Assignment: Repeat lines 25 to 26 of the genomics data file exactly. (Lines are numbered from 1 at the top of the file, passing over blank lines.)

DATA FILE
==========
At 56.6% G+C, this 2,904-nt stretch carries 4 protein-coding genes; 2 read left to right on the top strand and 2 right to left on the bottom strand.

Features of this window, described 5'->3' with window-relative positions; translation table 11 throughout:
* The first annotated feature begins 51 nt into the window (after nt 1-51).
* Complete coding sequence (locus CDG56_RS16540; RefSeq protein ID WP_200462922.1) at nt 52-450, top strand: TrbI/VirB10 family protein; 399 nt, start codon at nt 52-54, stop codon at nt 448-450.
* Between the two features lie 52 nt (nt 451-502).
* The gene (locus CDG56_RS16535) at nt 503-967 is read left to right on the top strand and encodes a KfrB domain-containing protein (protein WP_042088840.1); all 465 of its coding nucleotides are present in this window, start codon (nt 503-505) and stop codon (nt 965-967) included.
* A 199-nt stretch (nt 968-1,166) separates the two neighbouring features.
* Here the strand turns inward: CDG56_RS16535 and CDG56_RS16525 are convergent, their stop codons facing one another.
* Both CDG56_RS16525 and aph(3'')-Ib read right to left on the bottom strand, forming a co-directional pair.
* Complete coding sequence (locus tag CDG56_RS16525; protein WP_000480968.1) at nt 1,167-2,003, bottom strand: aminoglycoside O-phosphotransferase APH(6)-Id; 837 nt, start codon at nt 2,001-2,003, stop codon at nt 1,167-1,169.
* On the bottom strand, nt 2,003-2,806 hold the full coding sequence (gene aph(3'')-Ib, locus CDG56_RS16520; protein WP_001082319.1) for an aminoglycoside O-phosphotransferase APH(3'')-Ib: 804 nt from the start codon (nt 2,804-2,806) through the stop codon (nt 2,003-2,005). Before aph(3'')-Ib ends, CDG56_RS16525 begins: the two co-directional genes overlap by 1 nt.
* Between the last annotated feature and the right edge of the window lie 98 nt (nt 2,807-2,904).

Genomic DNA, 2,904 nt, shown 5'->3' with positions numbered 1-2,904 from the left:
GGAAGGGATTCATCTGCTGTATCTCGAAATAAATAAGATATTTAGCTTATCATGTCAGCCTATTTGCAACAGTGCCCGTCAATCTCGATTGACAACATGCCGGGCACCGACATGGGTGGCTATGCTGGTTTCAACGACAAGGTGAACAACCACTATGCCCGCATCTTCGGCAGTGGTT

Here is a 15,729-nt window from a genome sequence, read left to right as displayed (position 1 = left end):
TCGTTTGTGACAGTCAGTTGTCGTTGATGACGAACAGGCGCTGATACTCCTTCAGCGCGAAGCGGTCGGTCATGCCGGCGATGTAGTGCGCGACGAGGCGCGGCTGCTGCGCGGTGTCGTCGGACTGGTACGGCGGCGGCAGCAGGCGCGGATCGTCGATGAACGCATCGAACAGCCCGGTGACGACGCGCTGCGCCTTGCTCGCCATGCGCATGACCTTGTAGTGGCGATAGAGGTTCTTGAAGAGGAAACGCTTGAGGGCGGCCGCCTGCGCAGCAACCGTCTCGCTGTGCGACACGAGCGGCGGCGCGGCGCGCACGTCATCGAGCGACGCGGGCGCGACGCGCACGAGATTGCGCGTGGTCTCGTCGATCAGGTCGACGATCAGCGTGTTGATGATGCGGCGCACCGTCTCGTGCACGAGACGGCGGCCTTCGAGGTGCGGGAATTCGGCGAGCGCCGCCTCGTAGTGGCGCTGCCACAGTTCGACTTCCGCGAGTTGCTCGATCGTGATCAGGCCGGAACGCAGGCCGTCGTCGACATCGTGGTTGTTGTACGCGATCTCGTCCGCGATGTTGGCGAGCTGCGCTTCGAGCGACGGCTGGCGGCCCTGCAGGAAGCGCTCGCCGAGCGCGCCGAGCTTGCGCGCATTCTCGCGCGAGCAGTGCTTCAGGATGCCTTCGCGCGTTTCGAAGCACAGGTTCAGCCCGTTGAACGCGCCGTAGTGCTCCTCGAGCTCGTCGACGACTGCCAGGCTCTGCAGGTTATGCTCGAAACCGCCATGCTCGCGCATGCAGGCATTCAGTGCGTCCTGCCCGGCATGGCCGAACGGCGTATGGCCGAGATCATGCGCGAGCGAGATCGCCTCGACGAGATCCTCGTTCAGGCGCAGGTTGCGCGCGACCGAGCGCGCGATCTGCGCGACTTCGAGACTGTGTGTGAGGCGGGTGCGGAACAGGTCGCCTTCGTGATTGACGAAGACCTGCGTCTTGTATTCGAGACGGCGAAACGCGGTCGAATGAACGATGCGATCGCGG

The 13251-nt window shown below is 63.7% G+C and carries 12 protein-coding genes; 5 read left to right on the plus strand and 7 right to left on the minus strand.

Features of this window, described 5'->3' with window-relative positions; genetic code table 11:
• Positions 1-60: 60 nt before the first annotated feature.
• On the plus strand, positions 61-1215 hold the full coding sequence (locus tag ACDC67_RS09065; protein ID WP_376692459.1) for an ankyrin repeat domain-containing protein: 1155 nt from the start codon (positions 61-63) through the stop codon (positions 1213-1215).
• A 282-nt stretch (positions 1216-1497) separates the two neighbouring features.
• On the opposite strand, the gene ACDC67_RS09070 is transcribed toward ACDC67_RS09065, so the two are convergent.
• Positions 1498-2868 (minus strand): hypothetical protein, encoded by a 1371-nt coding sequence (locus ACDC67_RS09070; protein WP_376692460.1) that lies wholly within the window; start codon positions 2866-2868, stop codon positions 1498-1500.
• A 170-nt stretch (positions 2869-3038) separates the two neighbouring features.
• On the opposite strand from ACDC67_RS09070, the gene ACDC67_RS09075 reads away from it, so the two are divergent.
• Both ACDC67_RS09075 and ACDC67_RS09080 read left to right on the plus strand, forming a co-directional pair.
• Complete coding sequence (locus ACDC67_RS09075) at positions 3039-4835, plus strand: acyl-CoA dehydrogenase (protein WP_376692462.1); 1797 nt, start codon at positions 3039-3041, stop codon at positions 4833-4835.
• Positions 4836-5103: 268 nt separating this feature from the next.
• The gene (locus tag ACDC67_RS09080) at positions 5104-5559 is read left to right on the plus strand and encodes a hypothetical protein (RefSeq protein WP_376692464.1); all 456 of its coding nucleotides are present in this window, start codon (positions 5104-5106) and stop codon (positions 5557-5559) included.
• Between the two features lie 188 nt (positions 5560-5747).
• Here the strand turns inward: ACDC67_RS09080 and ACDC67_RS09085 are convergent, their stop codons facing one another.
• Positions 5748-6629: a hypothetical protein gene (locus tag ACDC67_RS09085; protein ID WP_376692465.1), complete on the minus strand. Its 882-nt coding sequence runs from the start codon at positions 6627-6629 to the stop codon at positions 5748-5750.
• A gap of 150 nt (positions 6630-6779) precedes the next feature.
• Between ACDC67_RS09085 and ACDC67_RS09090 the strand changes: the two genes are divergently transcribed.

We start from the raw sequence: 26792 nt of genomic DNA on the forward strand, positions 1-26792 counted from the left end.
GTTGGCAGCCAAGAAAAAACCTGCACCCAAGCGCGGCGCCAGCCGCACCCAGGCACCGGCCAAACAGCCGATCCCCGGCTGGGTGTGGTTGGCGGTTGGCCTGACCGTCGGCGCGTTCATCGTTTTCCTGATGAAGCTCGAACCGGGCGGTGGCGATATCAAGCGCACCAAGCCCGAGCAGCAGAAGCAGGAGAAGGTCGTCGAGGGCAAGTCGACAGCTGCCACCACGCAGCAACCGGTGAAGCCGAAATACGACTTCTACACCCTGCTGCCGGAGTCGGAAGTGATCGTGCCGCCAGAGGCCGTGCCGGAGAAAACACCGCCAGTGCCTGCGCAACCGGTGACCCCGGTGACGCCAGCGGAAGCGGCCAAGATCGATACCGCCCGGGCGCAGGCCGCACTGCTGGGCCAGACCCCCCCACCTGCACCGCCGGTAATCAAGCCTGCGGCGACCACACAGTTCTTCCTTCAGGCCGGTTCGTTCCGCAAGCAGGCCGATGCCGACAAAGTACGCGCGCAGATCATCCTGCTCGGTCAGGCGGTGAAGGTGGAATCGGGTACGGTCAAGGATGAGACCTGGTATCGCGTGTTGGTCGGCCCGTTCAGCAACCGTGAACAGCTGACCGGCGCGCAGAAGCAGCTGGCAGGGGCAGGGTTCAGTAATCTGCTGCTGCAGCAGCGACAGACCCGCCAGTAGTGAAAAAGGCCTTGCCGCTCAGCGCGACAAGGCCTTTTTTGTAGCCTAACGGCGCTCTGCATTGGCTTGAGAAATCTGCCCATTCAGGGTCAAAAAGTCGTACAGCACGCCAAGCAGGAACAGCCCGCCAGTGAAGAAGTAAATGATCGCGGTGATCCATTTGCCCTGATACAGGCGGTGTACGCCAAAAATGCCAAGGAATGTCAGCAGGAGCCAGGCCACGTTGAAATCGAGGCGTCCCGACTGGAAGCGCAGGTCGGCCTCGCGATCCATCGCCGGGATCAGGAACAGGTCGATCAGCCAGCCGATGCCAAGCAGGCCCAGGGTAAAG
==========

• On the opposite strand from ACDC67_RS09070, the gene ACDC67_RS09075 reads away from it, so the two are divergent.
• Both ACDC67_RS09075 and ACDC67_RS09080 read left to right on the plus strand, forming a co-directional pair.